UW-Madison launches anti-bullying efforts

Oct. 11, 2010

by John Lucas

The University of Wisconsin-Madison's LGBT Campus Center (LGBTCC), a department in the Division of Student Life, is launching "Stop the Silence," an anti-bullying campaign designed to support LGBT students on campus.

The center is aiming to raise awareness of harassment and bullying across the country after a tragedy at Rutgers University, along with numerous others across the country in recent weeks, says interim LGBTCC director Robin Matthies.

In addition to "Stop the Silence," Dean of Students Lori Berquam is initiating a campus conversation on bullying, harassment and respect issues as they relate to all students, faculty and staff.

Berquam says that bullying and harassment can take many forms, including emotional, verbal, physical and even electronic. At its core, it is aggressive, uncivil behavior designed to hurt or marginalize others, she says.

"This is an issue of concern to everyone in our community," agrees Chancellor Biddy Martin, who endorses the efforts. "The suicide rates for gay and lesbian youth are appallingly high. Hatred, harassment and bullying have serious consequences. Let us re-commit to a safe, respectful and welcoming community for everyone."

"Bullying toward students identified as LGBT, or those perceived to be, is a long-standing issue for students," says Matthies. While a number of LGBT students have committed suicide in the last few weeks, this is by no means a recent phenomenon, nor does it truly reflect the pervasiveness of bullying that students face on a regular basis, she adds.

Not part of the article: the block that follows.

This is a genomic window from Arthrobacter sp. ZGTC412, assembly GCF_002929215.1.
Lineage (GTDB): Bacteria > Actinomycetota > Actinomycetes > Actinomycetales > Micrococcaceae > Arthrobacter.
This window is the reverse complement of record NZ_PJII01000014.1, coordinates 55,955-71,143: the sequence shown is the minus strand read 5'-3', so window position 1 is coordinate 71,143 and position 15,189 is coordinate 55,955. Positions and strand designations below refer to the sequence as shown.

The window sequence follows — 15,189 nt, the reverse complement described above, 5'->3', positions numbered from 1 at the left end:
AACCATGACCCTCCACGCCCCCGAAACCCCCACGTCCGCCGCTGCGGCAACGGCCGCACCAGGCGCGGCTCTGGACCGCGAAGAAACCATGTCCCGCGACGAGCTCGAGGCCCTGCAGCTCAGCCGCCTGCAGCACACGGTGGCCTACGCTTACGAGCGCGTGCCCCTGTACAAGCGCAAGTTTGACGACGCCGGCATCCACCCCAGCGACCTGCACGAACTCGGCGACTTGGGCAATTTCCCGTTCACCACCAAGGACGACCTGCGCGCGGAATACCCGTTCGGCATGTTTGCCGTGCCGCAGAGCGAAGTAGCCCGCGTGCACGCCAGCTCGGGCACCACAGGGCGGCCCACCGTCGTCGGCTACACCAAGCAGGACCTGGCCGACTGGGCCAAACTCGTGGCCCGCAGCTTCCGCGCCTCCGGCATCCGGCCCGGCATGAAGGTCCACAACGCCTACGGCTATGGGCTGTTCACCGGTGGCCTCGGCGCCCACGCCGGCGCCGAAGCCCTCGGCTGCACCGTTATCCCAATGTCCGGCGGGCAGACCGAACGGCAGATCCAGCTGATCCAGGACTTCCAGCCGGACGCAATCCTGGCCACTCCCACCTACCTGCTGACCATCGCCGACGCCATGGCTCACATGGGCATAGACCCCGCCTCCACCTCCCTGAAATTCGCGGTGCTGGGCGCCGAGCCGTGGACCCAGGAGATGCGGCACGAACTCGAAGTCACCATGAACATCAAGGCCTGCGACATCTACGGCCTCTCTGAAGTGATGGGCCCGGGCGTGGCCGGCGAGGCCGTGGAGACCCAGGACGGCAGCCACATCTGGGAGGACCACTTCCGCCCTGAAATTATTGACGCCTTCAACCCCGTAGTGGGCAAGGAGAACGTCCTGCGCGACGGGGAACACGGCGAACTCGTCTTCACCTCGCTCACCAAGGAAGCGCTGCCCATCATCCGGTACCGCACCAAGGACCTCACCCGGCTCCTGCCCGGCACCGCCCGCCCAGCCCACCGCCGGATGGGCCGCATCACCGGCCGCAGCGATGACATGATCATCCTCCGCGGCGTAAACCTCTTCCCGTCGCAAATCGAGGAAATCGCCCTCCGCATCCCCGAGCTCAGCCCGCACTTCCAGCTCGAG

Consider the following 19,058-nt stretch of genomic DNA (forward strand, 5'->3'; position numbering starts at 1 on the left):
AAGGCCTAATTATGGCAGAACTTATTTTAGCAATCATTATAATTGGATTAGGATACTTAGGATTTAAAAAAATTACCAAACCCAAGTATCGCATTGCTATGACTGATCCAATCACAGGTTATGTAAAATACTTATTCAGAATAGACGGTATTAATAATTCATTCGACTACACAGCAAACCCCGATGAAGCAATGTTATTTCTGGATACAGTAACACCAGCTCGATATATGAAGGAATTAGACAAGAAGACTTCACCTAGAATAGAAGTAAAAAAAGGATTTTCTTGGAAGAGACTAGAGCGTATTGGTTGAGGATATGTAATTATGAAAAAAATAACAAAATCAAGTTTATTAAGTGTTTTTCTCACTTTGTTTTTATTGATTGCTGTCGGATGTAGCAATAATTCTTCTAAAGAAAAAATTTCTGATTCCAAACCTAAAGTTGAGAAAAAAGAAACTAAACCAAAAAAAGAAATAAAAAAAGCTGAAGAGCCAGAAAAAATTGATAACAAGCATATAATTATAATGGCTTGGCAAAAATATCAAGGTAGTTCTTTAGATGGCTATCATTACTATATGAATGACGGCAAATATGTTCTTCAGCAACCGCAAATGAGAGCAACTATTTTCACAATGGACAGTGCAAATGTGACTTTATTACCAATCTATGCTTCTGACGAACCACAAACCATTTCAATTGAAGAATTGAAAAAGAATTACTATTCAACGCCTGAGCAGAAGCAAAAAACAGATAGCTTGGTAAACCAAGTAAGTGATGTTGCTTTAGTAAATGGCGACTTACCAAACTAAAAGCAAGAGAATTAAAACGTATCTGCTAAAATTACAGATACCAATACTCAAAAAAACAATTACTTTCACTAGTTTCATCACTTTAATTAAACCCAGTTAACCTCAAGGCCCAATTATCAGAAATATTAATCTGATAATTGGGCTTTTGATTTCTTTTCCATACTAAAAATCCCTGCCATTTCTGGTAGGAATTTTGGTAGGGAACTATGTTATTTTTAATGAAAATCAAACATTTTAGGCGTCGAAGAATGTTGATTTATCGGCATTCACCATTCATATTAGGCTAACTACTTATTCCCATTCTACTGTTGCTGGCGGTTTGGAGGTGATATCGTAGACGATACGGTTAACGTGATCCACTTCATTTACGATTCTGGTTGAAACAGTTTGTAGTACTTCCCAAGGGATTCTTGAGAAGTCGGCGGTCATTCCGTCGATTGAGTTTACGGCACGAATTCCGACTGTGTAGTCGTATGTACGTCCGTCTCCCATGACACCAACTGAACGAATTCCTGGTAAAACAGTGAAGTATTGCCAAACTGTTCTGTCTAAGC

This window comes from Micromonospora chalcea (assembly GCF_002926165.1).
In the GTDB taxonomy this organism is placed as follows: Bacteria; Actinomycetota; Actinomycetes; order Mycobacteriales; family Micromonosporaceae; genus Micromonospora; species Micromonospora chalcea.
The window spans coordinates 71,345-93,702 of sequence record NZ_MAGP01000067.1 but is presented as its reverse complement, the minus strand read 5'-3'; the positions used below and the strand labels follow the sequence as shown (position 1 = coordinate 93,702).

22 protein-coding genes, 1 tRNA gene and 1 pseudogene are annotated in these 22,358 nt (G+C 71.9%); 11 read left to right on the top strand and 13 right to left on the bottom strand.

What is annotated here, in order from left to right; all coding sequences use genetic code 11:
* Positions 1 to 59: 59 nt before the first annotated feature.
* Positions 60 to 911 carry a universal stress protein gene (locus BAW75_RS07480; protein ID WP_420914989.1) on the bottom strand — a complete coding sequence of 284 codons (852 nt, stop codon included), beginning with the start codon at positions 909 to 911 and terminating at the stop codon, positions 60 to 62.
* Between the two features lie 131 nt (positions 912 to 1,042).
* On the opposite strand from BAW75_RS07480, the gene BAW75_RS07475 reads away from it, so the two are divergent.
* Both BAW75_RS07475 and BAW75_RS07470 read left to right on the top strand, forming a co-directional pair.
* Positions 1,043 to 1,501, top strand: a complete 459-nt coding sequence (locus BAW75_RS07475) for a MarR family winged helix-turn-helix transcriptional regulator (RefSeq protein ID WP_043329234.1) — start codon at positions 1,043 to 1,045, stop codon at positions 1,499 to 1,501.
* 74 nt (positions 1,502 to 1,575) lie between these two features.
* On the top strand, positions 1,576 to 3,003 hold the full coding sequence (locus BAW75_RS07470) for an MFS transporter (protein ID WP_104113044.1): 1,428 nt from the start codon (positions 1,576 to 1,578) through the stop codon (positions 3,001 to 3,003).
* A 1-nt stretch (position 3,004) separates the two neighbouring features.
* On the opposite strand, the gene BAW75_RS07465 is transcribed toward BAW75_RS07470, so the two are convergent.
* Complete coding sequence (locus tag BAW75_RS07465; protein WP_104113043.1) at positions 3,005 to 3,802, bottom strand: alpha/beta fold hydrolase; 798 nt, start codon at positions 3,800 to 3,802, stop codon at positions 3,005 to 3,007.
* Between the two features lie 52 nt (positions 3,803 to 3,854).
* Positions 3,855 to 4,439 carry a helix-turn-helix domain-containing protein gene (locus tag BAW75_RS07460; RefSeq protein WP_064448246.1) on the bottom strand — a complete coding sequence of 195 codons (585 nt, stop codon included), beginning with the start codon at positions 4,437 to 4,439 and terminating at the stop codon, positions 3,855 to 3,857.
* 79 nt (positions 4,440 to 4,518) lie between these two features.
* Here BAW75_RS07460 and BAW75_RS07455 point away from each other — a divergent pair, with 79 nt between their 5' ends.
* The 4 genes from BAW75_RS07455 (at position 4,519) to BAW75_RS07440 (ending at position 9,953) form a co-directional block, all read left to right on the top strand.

Campus Pride's 2010 State of Higher Education for Lesbian, Gay, Bisexual and Transgender People reports the following national statistics:

  • One-third of LGBTQ (33 percent) and transgender (38 percent) students, faculty and staff have seriously considered leaving their institution due to the challenging climate.
  • More than half of all LGBTQ faculty, students and staff hide their sexual identity (43 percent) or gender identity (63 percent) to avoid intimidation.
  • More than a third of all transgender students, faculty and staff (43 percent) and 13 percent of LGBTQ respondents feared for their physical safety.

To address the issue, the Stop the Silence Glow Vigil will acknowledge recent suicides and provide a forum for talking about the ways bullying has impacted students. The event will be held from 8-10 p.m. on Library Mall on Wednesday, Oct. 20.

In addition, today (Oct. 11) is National Coming Out Day. A schedule of campus events is posted.

The LGBT Campus Center has started a Facebook group that has received national attention.

LGBTCC will launch a Web site that will provide resources, testimonials and other content that pertains to issues surrounding LGBTQ bullying issues.

The Division of Student Life is strongly committed to promoting respect among students and the members of the university community.

In the coming weeks, Berquam will convene a larger group to broadly examine issues of bullying and respect in the classroom, labs, residence halls and workplaces of campus. To become involved or share feedback or a story, e-mail dean@studentlife.wisc.edu.

A meeting to discuss planning will be held from 5:45-6:45 p.m. on Tuesday, Oct. 26, in Room 165 Bascom Hall.

The division manages a bias incident reporting form, which provides a mechanism for students to deal with an intentional threat or act of harassment or intimidation — verbal, written or physical — that is personally directed against or targeting a UW student because of an actual or perceived characteristic of that student, such as sexual orientation.

For more information, visit the Division of Student Life website, or call 608-263-5700 to speak to a dean on call.